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Is it possible to manipulate the placeholders so that I can not only set their content, but also add/remove content in a particular order? For example:

layouts/base.html.erb (a base layout meant to be extended):

<!DOCTYPE html>
    <title><%= yield :title %></title>
    <%= yield :stylesheets %>
    <%= yield :javascripts %>
    <%= yield :csrf %>

    <div class='container-fluid'>
      <%= yield :header %>

      <%= content_for?(:content) ? yield(:content) : yield %>

      <%= yield :footer %>

layouts/application.html.erb (this is the layout I will be using for the most part of my app, it inherits from the base layout):

<% content_for :stylesheets do %>
  <%= stylesheet_link_tag    "application", :media => "all" %>
<% end %>

<% content_for :javascripts do %>
  <%= javascript_include_tag "application" %>
<% end %>

<% content_for :csrf do %>
  <%= csrf_meta_tags %>
<% end %>

<%= render :template => 'layouts/base' %>

Now I want a layout for a specific controller, which may need to add more javascript links, or maybe completely remove them. Let's say I want to add only one file after the other javascripts. So far I got this:

layouts/some_controller.html.erb (this is a layout for a particular controller, it should inherit from the application layout):

<% content_for :javascripts do %>
  <script src="/assets/some_javascript_that_depends_on_jquery.js" type="text/javascript"></script>
<% end %>

<%= render :template => 'layouts/application' %>

This won't work, because it will place some_javascript_that_depends_on_jquery.js at the beginning of the :javascripts placeholder, and I need it at the end because it depends on jquery.

It would suck to have to extend the base layout directly, and keep track of any change made to the application layout to apply it to the controller-specific layout too.

What would be the recommended way to deal with this situation?

share|improve this question
I would probably just rename the controller javascripts to local_javascripts and yield that too in the base but I guess that is what you want to avoid. (Or local_header maybe? I find myself wanting to have "local" stylesheets also at times.) – froderik Feb 25 '12 at 7:39
@froderik That would work, but doesn't feel right and will end up being a mess as soon as I need more controller-specific layouts. – HappyDeveloper Feb 25 '12 at 7:50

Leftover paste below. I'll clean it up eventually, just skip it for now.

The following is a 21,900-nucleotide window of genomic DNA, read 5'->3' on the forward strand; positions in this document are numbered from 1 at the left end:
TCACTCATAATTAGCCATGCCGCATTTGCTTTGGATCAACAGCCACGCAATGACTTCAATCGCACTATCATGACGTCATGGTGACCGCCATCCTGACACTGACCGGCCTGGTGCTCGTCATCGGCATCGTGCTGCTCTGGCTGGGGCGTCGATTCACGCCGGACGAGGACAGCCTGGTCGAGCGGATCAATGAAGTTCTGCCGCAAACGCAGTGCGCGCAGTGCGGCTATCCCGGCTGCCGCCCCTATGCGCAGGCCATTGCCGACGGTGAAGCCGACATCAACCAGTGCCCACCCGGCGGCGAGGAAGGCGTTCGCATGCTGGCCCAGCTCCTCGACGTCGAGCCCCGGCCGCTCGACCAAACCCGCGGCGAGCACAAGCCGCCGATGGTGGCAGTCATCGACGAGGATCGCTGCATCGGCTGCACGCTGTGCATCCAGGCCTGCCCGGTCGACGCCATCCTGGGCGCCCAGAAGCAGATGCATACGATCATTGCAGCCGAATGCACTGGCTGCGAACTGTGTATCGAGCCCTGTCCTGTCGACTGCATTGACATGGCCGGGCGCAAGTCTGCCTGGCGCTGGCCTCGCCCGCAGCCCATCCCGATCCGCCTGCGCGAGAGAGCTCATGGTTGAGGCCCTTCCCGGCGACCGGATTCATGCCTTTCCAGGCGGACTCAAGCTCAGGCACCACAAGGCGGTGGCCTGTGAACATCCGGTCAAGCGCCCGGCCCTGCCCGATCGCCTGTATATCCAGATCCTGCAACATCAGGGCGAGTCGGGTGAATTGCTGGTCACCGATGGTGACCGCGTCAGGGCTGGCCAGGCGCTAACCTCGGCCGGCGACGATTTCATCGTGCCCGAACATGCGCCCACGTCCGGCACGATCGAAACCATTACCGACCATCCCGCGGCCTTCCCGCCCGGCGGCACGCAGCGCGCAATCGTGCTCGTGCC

In application.html.erb, Keep the contents of content_for :javascripts in a partial

Here your partial will have <%= javascript_include_tag "application" %>

Then, call the same partial in addition with other javascripts in other layout.

Another way,

You can call one helper which will have a hash like this: js_files = {"application_controller" => ["js_file_1"], "some_controller" => ["js_file_1","js_file_2"]}

Now, fetch the js files and construct the javascript include tag in run time based on controller in your content for.

Hope this will be more flexible. Sorry for not formatting.

share|improve this answer
Wouldn't that add the application's javascripts twice? – HappyDeveloper Feb 25 '12 at 7:44
Please Look at the second way (edited). Hope this will help. – asitmoharna Feb 25 '12 at 7:54
Thanks for trying, but the second way will only work for constructable things. I need to be able to add all kinds of content, the js tag was just an example. – HappyDeveloper Feb 25 '12 at 8:05

Always keep one js file per controller.

<%= javascript_include_tag params[:controller] %>

lets take example of users controller then there will be users.js.coffee file.

If you want to have multiple js files for users controller then you can require those files inside users.js.coffee file

vi users.js.coffee

//= require 'a'
//= require 'b'

/* my extra js code will go here */
share|improve this answer
up vote 0 down vote accepted

This can't be done as in other frameworks where you just extend layouts and then modify the inherited blocks at will.

Rails sort of forces you to keep it simple.

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